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Near Idaho City in Boise County, Idaho — The American West (Mountains)
The Old Toll Road
 
The Old Toll Road Marker Photo, Click for full size
By Rebecca Maxwell, September 20, 2009
1. The Old Toll Road Marker
 
Inscription. The Old Toll Road to Idaho City crossed the ridge from Boise through the lowest point you can see in the skyline across the valley.

Climbing the More's creek canyon wall, it crossed this highway about here and swung north. The road was built and stage service began in 1864 when Idaho City was the largest town in the Pacific Northwest. Even though this road was shorter than today's highway, it was a long, hard day's trip from Boise to Idaho City. A stage from this run is in the State Museum in Boise.
 
Erected by Idaho Historical Society. (Marker Number 266.)
 
Marker series. This marker is included in the Idaho State Historical Society marker series.
 
Location. 43° 37.603′ N, 115° 59.297′ W. Marker is near Idaho City, Idaho, in Boise County. Marker is on State Highway 21 at milepost 20, 0.2 miles south of Stewart Way, on the left when traveling north. Click for map. Marker is in this post office area: Boise ID 83716, United States of America.
 
Other nearby markers. At least 8 other markers are within 10 miles of this marker, measured as the crow flies. More's Creek (approx. 2.5 miles away); Arrowrock Dam (approx. 2.5 miles away); Grimes' Creek (approx. 7.1 miles away); Beaver Dick's Ferry (approx. 7.6 miles away); The Oregon Trail (approx. 7.6 miles away); Diversion Dam (approx. 8 miles away); Idaho State Penitentiary (approx. 8.9 miles away); The Fur Trade and the Tide of Emigration (approx. 9.7 miles away).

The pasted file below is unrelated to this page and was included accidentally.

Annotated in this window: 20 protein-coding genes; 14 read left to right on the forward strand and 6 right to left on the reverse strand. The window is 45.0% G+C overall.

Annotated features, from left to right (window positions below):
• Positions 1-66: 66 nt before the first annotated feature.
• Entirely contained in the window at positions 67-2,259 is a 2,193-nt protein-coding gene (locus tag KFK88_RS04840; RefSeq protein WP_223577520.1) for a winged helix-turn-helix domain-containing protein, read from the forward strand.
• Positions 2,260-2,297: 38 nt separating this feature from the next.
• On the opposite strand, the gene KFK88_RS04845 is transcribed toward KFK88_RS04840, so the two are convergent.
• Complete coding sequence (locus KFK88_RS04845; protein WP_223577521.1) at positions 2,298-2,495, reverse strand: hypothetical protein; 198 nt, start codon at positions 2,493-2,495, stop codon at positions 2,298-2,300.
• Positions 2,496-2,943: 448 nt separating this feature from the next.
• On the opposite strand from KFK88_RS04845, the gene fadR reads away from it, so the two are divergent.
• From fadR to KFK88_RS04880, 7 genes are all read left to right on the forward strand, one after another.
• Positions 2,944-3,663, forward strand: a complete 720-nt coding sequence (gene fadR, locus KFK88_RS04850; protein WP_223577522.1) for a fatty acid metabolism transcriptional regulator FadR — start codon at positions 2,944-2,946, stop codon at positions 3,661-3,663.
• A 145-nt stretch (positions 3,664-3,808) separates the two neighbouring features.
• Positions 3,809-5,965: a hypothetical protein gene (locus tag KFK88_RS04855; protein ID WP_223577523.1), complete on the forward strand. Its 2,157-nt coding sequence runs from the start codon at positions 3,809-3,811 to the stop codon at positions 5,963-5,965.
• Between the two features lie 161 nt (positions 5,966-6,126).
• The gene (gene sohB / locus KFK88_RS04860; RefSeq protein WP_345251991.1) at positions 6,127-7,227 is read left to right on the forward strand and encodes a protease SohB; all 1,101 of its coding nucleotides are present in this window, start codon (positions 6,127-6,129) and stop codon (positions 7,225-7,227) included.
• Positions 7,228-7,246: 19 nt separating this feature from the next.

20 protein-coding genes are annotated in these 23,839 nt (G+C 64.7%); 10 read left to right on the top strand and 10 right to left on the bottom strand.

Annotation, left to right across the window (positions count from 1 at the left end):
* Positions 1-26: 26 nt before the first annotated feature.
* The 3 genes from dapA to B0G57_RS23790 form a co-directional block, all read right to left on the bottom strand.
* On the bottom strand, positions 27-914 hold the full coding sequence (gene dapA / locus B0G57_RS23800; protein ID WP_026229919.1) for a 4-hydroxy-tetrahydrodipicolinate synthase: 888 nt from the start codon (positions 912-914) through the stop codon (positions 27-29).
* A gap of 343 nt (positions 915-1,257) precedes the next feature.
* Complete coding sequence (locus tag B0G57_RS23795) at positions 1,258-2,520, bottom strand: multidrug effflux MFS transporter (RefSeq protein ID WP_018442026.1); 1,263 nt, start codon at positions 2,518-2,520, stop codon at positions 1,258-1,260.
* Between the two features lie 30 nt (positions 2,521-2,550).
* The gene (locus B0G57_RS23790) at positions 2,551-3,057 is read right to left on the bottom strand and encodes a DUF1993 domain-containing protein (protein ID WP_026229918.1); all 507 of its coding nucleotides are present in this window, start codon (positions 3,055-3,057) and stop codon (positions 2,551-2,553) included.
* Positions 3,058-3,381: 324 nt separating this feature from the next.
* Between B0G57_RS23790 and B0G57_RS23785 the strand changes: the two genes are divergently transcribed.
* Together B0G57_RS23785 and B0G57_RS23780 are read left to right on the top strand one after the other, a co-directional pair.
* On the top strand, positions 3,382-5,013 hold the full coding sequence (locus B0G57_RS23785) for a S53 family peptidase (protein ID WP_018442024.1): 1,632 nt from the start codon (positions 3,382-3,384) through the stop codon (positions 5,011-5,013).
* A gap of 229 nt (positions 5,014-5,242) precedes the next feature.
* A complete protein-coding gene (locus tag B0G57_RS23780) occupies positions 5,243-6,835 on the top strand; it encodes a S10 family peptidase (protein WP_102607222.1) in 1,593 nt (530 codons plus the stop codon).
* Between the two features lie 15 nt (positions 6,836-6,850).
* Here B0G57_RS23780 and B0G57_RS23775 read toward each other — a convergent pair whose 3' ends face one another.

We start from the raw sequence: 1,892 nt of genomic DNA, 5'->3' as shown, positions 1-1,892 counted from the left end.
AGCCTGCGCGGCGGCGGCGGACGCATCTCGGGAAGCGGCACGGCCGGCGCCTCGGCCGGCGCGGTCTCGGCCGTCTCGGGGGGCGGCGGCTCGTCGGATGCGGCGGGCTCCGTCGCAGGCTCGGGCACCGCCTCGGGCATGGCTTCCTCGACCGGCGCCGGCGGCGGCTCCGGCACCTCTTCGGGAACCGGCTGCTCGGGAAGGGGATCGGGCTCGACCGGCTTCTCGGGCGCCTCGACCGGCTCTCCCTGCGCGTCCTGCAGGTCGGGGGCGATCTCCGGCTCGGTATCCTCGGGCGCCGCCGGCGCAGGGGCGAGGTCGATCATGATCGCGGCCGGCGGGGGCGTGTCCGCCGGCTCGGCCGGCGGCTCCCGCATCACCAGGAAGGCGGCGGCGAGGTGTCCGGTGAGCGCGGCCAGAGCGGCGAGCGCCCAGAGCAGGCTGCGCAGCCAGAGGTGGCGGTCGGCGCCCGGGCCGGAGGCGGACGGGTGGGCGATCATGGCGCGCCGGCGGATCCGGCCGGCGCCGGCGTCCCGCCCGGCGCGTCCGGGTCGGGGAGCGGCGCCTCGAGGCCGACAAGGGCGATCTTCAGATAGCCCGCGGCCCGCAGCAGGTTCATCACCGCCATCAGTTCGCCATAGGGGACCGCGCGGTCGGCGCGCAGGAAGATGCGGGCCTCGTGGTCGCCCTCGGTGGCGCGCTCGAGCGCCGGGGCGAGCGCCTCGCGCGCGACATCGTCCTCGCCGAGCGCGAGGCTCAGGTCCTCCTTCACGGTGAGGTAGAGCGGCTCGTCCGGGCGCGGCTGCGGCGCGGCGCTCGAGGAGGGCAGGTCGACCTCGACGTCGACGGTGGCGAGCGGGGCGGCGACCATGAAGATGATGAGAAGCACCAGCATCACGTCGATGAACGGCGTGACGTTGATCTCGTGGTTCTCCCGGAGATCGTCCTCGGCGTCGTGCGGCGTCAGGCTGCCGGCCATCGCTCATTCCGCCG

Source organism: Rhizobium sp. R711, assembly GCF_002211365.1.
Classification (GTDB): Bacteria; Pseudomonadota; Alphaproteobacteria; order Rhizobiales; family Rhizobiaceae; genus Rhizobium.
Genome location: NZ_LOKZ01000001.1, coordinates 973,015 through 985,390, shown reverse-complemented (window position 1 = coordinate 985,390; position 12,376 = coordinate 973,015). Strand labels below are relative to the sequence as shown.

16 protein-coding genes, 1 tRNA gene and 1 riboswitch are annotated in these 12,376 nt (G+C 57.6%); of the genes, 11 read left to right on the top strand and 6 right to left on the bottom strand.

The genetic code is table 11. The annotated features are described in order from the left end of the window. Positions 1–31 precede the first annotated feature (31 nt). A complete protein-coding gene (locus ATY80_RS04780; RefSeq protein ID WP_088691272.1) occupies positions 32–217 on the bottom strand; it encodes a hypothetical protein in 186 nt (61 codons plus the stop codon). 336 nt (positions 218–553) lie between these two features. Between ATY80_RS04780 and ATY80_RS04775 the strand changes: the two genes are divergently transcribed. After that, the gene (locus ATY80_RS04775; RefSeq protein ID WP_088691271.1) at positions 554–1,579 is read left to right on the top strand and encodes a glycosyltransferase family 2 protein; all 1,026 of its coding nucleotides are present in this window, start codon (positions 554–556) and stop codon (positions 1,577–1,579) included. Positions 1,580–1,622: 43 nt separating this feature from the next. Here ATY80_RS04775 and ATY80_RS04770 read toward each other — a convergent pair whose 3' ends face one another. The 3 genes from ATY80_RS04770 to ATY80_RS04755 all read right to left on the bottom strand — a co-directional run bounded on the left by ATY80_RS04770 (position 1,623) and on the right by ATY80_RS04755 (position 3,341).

The Old Toll Road Marker Along Hwy 21 Photo, Click for full size
By Rebecca Maxwell, September 20, 2009
2. The Old Toll Road Marker Along Hwy 21
 

 
Additional comments.
1. Old Toll Road
Years ago, I saw a map on some office wall showing an old toll road that left Boise going north past the old military cemetary. Then it traveled along Freestone creek up the Boise Front. It then crossed the summit, and went down the north side to cross Grimes Creek. Then it proceeded up the south slope of Warm Springs Point, west of Idaho City. I don' know where it went down the mountain into Idaho City. If you stand on the top of Warm Springs Point and look down the south slope you can see the trail winding up the slope. It then passed by a log cabin just west of what was the John Day Mine. My Grandfather owned seven mining claims located around the south slope of the point. One of the claims was the John Day Mine. Someone at the Idaho City Miseum told me that the monument atop Warm Springs Point was torn down and the old log cabin was burned. I was about 12 or 13 years old the last time I was at the mining claims. I am now working on 81 years. Feel free to contact me if you have questions. I have lived in the Boise area for most of my life and have seen many changes. I have numerous reports published as a result of my career with the U.S.Geological Survey.
    — Submitted March 29, 2012, by Richard L. Whitehead of Boise, Idaho.

 
Credits. This page originally submitted on September 20, 2009, by Rebecca Maxwell of Boise, Idaho. This page has been viewed 1,181 times since then. Photos:   1, 2. submitted on September 20, 2009, by Rebecca Maxwell of Boise, Idaho. • Craig Swain was the editor who published this page.
 
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